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Published On: Wed, Nov 22nd, 2017

The Dangers of Building Under High Tension Wires

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The dangers of building under high tension wires might appear obvious to some, however, it is shocking that many settlements still reside solely under the premises of this overhead high tension Installments. Why is building under high tension wire a calamity waiting to happen?
High tension wires carry electricity and breathtaking speed and are very dangerous as even the low voltage overhead lines can carry up to 1000 volts of electricity and let’s not forget the potential harm of electromagnetic radiations.
In recent times states across the country have vowed to demolish all houses built under high tension wires and some states have even gone further to act on this promise.
A good example is back in 2012 when in an attempt to effect Port Harcourt’s building regulations as it applied to power lines, the State Government acted very decisively. It demolished illegal buildings and fences in both socially decayed and elite areas of the city.
Now, while building laws concerning the safe distance between high tension wires can sometimes be ambiguous and is often determined due to state laws under the Urban and Regional Planning and Development Law.
The National Planning and development law clearly prohibits building under the centre-line of overhead electricity wires, it also in very clear terms specified the distance to be observed between a property and a public utility such as the high tension cables.
“The required setback for buildings from the centre-line of over-head wires and horizontal distance between such buildings of not less than six meters for 11KV wire lines, while nine meters is the recommended distance for 33KV wire lines. Furthermore, the recommended setback for 132KV wire lines is 15 meters, while a 22.5-meter setback is recommended for 330KV power line”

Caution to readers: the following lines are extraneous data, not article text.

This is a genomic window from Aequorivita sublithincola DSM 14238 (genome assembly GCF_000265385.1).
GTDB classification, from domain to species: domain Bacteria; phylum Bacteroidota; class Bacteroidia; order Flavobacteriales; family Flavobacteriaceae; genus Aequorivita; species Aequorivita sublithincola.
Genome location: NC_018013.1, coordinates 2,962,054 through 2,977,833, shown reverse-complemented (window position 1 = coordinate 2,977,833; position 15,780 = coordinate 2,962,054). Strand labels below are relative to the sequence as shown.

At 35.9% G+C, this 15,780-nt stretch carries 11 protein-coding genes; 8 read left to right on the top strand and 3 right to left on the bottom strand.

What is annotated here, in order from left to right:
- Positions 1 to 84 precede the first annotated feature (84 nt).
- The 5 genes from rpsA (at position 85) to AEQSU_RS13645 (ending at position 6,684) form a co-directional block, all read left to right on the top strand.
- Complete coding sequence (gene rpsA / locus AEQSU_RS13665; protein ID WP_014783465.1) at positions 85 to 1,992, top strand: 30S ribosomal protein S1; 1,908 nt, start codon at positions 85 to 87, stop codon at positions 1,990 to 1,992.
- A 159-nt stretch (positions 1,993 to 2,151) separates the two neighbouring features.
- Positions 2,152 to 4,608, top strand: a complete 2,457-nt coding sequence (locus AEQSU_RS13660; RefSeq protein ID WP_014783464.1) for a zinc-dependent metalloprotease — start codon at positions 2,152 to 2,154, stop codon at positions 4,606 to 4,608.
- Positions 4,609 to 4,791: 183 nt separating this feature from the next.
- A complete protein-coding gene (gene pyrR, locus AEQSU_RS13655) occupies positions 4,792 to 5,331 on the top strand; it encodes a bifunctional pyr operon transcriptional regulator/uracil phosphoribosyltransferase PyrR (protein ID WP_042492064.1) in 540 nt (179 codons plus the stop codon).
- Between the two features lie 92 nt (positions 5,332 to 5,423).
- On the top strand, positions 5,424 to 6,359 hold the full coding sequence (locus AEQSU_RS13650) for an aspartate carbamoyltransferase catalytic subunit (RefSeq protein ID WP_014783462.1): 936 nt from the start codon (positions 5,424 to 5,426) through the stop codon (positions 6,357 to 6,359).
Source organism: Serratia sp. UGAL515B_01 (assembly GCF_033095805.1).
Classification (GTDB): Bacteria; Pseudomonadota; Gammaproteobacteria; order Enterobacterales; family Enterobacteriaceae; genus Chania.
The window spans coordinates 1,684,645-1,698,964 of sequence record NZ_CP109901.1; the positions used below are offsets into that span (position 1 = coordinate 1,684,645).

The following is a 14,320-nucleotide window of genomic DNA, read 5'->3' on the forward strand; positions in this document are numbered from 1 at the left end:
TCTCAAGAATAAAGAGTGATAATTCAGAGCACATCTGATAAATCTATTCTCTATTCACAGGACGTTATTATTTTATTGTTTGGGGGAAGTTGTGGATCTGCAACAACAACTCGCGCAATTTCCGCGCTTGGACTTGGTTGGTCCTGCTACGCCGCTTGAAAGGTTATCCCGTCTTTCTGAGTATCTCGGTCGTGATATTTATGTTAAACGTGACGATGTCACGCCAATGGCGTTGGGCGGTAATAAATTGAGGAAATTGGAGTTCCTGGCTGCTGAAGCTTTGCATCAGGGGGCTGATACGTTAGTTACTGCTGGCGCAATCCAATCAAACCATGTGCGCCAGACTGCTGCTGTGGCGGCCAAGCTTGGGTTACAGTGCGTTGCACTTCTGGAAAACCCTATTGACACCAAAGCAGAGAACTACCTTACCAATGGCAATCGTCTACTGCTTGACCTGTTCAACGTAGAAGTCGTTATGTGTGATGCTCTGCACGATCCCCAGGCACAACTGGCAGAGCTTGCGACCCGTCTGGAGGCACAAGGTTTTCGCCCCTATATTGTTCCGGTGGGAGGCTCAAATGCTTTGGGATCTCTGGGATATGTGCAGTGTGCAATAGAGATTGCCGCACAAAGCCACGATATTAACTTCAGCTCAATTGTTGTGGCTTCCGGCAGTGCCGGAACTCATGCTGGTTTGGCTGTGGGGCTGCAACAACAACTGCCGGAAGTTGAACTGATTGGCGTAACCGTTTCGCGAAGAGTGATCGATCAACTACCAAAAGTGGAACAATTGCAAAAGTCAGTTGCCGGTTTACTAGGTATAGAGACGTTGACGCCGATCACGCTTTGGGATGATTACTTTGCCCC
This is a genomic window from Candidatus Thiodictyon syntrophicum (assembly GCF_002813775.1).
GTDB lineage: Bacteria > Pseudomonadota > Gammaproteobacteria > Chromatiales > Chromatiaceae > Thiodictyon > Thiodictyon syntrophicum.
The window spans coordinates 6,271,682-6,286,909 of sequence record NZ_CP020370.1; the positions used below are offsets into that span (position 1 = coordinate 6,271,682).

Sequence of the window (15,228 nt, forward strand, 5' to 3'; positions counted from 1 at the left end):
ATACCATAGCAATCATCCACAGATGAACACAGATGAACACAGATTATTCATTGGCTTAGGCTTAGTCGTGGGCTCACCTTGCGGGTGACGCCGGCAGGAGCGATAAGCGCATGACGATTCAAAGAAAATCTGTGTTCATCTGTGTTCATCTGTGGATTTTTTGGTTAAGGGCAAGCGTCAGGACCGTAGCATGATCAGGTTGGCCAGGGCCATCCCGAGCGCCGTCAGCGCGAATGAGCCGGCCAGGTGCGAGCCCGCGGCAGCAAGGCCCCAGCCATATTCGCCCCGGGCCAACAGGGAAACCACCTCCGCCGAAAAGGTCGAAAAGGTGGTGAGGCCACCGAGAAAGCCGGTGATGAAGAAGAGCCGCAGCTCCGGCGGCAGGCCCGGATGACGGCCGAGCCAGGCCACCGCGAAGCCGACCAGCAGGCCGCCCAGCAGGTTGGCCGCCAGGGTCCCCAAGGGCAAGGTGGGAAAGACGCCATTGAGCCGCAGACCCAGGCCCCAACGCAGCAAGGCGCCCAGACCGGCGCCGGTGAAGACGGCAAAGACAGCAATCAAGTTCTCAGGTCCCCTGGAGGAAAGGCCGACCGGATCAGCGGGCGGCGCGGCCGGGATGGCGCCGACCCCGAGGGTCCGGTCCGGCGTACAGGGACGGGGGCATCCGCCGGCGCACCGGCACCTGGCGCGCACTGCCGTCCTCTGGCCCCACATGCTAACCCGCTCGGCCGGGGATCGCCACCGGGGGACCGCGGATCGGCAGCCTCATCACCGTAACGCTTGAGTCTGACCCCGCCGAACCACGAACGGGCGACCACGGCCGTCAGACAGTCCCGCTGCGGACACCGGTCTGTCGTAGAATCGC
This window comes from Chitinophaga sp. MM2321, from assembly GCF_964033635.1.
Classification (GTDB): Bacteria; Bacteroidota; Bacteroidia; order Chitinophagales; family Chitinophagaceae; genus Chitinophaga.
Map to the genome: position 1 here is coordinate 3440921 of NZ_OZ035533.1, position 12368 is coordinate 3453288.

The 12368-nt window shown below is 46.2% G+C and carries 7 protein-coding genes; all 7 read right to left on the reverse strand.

While the distance might pose a measurement headache to some, it is safer to assume a considerable distance from anything that resembles an overhead high tension installment as any distance which does not adhere to the Urban development law will be considered an infringement on the Right of Way of utilities and services.
The debacle is one which has been long running and has caused DisCos to take a pro-active approach in educating its customers on these dangers. Over the years, even before the complete privatization under the ESPR act, safety has always been a top issue for power utility agencies.
A peculiar scenario comes to mind back in April 2010 when The Business Manager of PHCN in Yenagoa, the state capital, Mr. Godwin Orovwiroro (now the head of customer services for PHED) urged the residents to adhere to the regulation stipulating that property developers should maintain a distance of 10 metres from the 35 KVA high tension wires.
He said that the erection of shops, offices and residential houses under the high tension cables was dangerous to lives and property.
“When people weigh safety, the cost of being alive and what it will cost you if an accident happens, then they will insist on staying away from high tension wires”
Safety and protection of lives are the most important issues here and we must not let urbanisation rob us of these. Please don’t build under high tension wires and if you already reside under one, seek a possible remedy from your local town planning committee.
Also, avoid entering buildings that are built under such installments and help spread the word. Beyond what the government can do, beyond what the Discos can do, it is our duty to make right decisions and safeguard our lives. No building is worth your life.


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